The Effect of Acute Aerobic Exercise and Training on Mitochondrial Biogenesis
Keywords:gene expression, transcription factors, mitochondrial DNA
It is well established that aerobic exercise and training lead to increased mitochondrial density and
number (known as mitochondrial biogenesis) which consequently improves the oxidative capacity of muscle fibers. However, there is little experimental evidence regarding the molecular events that mediate this adaptation. As a result, and with the valuable contribution of technological development, there is a growing scientific interest in the effect of exercise on gene expression of mitochondrial proteins and the clarification of the signalling events and transcription factors which determine mitochondrial biogenesis. The available body of knowledge indicates that the mechanical stimulus of exercise is transported to the nucleus (where most mitochondrial genes are found) through the increased concentration of Ca2+ and the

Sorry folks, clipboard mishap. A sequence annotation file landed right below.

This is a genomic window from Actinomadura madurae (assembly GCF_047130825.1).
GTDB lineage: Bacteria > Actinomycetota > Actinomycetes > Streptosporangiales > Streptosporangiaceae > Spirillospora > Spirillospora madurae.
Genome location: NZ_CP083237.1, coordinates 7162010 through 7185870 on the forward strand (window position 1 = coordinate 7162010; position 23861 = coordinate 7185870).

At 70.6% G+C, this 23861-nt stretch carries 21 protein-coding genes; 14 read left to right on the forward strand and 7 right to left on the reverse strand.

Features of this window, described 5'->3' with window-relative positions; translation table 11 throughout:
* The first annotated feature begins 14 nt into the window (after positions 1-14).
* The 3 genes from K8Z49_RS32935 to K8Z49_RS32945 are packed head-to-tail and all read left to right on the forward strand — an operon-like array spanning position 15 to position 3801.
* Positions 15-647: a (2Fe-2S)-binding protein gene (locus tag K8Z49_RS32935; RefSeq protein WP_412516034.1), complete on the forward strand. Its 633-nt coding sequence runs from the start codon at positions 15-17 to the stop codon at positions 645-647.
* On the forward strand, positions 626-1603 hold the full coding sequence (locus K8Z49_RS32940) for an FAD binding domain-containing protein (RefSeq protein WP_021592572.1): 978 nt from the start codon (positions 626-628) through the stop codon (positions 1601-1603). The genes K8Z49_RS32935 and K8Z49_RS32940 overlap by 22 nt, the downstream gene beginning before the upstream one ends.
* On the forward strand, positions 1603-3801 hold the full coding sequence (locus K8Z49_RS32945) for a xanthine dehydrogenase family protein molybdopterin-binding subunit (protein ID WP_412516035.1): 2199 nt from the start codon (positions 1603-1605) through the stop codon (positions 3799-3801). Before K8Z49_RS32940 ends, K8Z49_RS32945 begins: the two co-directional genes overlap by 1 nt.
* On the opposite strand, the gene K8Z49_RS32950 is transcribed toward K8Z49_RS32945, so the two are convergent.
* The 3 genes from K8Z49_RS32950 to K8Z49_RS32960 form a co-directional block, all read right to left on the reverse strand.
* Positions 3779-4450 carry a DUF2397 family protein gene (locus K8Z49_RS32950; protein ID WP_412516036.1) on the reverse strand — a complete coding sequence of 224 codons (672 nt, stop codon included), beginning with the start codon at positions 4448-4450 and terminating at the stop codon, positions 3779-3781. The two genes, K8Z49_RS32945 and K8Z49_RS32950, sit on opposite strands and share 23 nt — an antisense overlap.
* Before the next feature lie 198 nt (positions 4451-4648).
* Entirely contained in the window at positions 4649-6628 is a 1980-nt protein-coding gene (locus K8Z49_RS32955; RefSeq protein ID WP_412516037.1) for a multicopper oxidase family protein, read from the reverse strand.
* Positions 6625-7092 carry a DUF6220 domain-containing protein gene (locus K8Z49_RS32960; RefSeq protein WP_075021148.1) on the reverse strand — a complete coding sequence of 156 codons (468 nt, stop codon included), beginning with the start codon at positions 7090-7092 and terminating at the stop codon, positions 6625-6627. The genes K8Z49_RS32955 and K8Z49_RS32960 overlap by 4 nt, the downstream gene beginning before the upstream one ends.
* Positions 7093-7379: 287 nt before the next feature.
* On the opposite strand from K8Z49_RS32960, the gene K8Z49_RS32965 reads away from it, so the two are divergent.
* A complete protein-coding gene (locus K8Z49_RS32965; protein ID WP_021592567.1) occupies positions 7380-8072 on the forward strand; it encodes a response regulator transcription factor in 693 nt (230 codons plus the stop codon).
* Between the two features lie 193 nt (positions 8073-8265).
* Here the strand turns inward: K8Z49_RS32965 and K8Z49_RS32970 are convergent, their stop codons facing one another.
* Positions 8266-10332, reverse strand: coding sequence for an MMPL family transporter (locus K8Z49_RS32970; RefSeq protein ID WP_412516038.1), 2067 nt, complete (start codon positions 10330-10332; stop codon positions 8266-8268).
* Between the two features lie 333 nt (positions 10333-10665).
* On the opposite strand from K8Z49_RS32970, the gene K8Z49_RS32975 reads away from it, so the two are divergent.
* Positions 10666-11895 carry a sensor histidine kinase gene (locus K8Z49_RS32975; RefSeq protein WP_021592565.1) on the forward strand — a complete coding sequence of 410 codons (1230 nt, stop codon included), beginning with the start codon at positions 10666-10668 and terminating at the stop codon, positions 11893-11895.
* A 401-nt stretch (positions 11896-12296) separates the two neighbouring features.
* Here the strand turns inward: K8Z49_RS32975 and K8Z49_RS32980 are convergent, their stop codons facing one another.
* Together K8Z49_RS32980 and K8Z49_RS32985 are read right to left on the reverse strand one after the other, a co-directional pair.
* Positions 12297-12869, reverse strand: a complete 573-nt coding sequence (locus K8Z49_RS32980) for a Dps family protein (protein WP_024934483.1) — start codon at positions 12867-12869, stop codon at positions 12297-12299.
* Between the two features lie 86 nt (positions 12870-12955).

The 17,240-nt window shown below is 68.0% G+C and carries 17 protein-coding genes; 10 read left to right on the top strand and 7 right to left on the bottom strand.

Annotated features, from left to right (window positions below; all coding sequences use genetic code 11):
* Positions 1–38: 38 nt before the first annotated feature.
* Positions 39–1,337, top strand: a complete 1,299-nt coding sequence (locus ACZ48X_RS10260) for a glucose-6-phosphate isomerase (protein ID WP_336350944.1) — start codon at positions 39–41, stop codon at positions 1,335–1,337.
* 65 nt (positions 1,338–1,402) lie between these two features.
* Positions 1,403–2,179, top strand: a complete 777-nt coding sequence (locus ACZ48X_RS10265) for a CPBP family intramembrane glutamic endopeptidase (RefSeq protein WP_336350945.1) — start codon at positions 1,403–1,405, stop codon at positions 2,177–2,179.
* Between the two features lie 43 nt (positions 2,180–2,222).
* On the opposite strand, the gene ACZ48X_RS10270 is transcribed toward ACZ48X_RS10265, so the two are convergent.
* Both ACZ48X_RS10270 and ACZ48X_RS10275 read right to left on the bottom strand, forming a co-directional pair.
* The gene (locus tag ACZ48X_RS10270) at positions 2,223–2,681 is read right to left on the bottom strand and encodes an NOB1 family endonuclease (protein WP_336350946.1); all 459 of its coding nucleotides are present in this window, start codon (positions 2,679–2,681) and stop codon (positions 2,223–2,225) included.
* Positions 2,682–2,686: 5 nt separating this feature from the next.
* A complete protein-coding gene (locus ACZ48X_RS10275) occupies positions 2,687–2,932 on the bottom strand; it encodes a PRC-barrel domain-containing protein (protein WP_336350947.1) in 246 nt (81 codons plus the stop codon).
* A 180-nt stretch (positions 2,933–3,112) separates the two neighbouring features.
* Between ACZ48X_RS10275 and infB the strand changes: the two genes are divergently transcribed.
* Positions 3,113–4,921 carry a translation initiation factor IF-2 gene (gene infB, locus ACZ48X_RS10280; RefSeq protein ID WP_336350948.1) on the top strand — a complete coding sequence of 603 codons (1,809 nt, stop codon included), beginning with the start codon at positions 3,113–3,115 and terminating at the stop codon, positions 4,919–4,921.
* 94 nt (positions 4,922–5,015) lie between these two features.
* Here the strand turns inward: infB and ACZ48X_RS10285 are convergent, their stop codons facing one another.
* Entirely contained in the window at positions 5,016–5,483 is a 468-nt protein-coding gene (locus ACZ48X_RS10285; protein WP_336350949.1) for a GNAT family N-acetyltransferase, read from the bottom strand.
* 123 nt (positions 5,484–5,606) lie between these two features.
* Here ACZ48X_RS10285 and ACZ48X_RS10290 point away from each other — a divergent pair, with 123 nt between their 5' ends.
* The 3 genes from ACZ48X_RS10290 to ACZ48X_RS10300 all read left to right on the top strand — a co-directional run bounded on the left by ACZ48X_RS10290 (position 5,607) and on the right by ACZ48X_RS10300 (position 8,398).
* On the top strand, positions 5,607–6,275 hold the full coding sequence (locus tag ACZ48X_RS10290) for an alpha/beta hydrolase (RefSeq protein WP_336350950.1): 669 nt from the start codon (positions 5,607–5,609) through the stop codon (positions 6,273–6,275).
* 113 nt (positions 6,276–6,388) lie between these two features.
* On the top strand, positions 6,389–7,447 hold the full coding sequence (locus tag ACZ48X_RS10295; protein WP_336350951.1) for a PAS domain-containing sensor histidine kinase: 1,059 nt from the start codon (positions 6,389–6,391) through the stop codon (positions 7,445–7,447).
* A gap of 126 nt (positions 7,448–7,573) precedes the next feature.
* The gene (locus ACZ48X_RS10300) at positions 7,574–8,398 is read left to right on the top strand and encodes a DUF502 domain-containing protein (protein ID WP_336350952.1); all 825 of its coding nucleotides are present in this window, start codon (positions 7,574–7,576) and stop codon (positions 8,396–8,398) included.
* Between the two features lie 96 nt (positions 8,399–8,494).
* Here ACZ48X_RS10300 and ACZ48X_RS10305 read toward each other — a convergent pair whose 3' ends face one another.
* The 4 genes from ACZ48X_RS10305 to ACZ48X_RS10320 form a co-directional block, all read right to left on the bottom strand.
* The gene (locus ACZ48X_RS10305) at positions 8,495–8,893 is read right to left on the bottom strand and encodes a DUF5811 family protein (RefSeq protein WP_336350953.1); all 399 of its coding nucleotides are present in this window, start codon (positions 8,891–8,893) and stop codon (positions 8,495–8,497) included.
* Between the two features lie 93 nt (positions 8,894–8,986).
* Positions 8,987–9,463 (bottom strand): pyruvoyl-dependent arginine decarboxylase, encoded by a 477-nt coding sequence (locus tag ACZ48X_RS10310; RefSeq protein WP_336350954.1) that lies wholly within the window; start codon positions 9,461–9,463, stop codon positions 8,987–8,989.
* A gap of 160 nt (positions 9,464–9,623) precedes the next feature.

activation of Ca2+-dependent enzymes, as well as through the activation of AMP-dependent protein
kinase as a result of energy imbalance. The increased production of reactive oxygen species is another putative signal path for mitochondrial biogenesis. The most important regulator of mitochondrial biogenesis is considered to be peroxisome proliferator-activated receptor gamma coactivator-1 (PGC-1). This, in turn, controls a series of transcription factors, including peroxisome proliferator-activated receptors (PPAR) and , nuclear respiratory factors 1 and 2, and mitochondrial transcription factor, TFAM. Acute aerobic exercise increases the levels of mRNA and protein of PGC-1 and transcription factors, with diversity regarding the magnitude and timing of their peaks. Continuing muscle biopsy sampling for 48 h after the end of exercise ensures a more reliable kinetic response. Aerobically trained subjects are characterized by increased levels of mRNA and protein of PGC-1 and PPARs. Finally, a remarkable finding is that highintensity interval cycling lasting 30 s and interval training of the same characteristics increase gene expression of PGC-1 and promote mitochondrial biogenesis as effectively as the continuous submaximal highvolume training.